This is my favorite photograph depicting the Illinois Central Railroad. I first saw this image on the cover of an I.C. annual report that was given me when I was a kid. It’s since been featured in quite of a bit of the company’s literature.
The scene is somewhere south of Chicago, and one of their handsome chocolate and orange stream-liners is featured at left, along with two coal trains at right, with steam power no less!
In the late 1940s the Mississippian Railway purchased a pair of 2-8-0 locomotives from the Frisco Railway, #76 and #77. These steamers served the Mississippian for twenty years, finally being retired in 1967. Two brothers, James and Frank Carlisle functioned as both conductors and engineers. James was the engineer for the #76, with Frank serving as conductor on the days when the #76 drew the duty. And Frank took the controls of #77, with James handling the paperwork and switching duties when she was called for the day.
In the late 80s (I believe 1987, give or take a year) a special excursion was organized on the Mississippian. The #77 was borrowed from it’s current owner and returned to it’s Mississippi home rails. Mr. James assumed the duties for his late brother as the engineer of #77 for the two day run. With the locomotive repainted into it’s original Mississippian livery, she departed Amory on a bright Saturday morning for the journey up to Smithville.
Here the photographer has captured the train on the return leg of the journey as she crosses the new steel trestle across a part of the Tennessee–Tombigbee Waterway.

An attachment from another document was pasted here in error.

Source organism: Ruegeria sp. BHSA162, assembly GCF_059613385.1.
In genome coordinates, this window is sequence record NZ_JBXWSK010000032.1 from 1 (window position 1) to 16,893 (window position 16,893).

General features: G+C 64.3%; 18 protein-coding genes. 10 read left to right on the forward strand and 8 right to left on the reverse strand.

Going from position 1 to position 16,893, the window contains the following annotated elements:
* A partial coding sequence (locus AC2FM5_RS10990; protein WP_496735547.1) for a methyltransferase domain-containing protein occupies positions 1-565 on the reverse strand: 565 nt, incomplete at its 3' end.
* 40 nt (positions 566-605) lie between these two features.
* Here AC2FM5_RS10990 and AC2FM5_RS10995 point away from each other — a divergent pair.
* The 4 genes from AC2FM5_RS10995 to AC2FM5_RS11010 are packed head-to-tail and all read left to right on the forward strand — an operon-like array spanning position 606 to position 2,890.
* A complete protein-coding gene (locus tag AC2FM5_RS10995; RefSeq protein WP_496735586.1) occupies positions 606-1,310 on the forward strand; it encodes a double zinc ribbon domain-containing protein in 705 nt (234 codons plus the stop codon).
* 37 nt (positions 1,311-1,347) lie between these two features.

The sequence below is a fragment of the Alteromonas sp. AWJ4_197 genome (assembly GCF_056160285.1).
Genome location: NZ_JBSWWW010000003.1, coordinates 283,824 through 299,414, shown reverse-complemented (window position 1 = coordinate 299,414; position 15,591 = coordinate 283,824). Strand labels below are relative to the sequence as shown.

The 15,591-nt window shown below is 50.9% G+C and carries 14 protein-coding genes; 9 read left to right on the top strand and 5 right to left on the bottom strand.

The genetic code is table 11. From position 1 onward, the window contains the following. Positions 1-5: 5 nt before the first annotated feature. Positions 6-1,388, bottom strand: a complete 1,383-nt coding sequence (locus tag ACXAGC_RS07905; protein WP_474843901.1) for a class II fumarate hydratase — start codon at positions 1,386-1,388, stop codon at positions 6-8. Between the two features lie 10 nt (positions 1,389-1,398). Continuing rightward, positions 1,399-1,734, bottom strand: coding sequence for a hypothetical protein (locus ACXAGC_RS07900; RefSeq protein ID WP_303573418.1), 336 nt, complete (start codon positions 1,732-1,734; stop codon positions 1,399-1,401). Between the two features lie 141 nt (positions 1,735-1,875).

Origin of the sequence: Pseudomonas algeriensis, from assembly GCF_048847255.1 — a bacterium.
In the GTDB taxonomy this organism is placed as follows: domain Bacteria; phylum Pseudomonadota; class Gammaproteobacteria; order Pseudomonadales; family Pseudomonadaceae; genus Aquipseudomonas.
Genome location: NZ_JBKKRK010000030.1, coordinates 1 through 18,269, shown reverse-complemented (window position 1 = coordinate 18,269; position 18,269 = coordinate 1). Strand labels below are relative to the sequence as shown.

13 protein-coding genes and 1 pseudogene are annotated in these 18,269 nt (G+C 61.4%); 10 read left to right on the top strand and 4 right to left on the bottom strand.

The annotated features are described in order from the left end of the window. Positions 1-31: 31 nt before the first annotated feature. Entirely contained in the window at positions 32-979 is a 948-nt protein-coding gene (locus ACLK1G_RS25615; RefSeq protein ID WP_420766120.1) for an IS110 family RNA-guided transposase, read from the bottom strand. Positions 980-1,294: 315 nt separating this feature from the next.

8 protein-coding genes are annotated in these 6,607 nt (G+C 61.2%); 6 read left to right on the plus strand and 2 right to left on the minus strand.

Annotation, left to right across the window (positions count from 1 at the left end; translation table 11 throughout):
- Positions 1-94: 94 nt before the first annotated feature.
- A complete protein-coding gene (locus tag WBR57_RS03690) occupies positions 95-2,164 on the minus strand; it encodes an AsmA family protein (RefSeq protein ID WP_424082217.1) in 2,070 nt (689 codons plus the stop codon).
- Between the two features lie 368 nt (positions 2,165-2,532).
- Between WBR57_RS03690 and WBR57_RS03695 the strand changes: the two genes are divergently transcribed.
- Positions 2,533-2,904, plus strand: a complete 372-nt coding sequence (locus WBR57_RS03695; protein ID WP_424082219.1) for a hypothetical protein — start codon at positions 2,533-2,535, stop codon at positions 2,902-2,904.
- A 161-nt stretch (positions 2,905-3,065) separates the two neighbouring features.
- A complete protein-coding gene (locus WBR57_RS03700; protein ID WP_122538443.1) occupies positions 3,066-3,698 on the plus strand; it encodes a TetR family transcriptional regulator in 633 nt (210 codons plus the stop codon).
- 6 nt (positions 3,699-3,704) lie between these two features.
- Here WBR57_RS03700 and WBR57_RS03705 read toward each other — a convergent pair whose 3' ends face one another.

Today the #77 is still in operation. She runs on the Alberta Prairie Railroad up in Alberta, Canada as their #41.
At the end of the 1980s the IC Industries spun off their railroad, the Illinois Central Gulf. The railroad decided to take back it’s original name and once again became the Illinois Central Railroad. The orange and white locomotives were quickly repainted back into a simplified version of the original black with white striping, but sans the old green diamond herald.
This scene captures a four unit train struggling up the grade from the east bank of the Mississippi River in Natchez, Mississippi. A mix of a GP38-2 and GP10/11 Paducah rebuilds, all in run 8, were putting on an impressive show. It’s only the mid 90s, but the units are already showing the results of hastily applied paint, with signs of orange and white becoming visible.
I’ve always liked this image of a Santa Fe steam powered passenger train roaring down the high iron. Most of the consist appears to be mail and express (common, especially in the later days of passenger service). This slide was given to me by Andy Sperandeo many years ago (probably the early ’70s). I don’t know if Andy was the photographer, or when and where the shot was taken. But it’s always been one of my favorite pictures, so I thought I’d share it here.
AT&SF 4-6-2 steam locomotive, #3448.
One of the unfortunate casualties of the great flood of 2016 was my slide collection. I lost many thousands of slides to that event. I have about two shoe boxes of slides left (perhaps less than a thousand). But those slides that were spared were generally “seconds” and other “unimportant” slides. Indeed, they were in shoe boxes located on a high shelf in a closet only because there was no room in the drawers that housed my collection.
The photos I’ve been showing these past few months are scans of slides, and in a few cases, prints that managed to survive. Here’s another of those survivors: